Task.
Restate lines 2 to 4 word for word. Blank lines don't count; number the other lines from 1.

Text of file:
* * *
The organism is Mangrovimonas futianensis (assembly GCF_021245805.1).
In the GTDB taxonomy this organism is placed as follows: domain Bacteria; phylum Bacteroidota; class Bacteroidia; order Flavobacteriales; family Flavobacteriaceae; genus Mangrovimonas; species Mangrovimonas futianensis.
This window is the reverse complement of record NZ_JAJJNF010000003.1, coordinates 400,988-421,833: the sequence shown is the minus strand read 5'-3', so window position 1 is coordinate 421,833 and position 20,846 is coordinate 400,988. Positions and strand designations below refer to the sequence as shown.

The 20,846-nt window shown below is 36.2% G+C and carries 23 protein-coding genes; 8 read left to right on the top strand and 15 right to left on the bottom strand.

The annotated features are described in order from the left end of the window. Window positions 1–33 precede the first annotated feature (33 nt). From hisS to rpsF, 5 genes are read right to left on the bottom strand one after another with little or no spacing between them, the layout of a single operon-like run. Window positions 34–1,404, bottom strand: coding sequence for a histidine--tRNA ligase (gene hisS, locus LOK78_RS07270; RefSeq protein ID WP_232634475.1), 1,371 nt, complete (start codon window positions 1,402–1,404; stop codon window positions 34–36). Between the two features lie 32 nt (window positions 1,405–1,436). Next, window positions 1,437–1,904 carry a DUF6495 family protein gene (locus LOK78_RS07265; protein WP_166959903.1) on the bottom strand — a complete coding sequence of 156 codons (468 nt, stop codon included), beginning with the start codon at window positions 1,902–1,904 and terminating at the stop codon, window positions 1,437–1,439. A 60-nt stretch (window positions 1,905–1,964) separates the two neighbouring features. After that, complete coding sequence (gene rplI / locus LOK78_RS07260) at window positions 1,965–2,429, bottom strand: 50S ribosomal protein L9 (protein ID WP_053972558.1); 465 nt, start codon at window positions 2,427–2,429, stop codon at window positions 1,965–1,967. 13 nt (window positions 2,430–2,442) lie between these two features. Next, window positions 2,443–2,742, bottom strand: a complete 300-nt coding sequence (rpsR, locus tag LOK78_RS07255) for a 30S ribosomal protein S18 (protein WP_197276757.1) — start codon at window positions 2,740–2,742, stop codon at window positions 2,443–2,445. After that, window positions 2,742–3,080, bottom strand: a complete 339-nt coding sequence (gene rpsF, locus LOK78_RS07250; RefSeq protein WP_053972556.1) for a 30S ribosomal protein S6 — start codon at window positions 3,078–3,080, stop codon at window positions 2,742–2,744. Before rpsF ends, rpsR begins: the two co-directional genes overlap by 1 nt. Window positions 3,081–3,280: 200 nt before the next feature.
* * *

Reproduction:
In the GTDB taxonomy this organism is placed as follows: domain Bacteria; phylum Bacteroidota; class Bacteroidia; order Flavobacteriales; family Flavobacteriaceae; genus Mangrovimonas; species Mangrovimonas futianensis.
This window is the reverse complement of record NZ_JAJJNF010000003.1, coordinates 400,988-421,833: the sequence shown is the minus strand read 5'-3', so window position 1 is coordinate 421,833 and position 20,846 is coordinate 400,988. Positions and strand designations below refer to the sequence as shown.

The 20,846-nt window shown below is 36.2% G+C and carries 23 protein-coding genes; 8 read left to right on the top strand and 15 right to left on the bottom strand.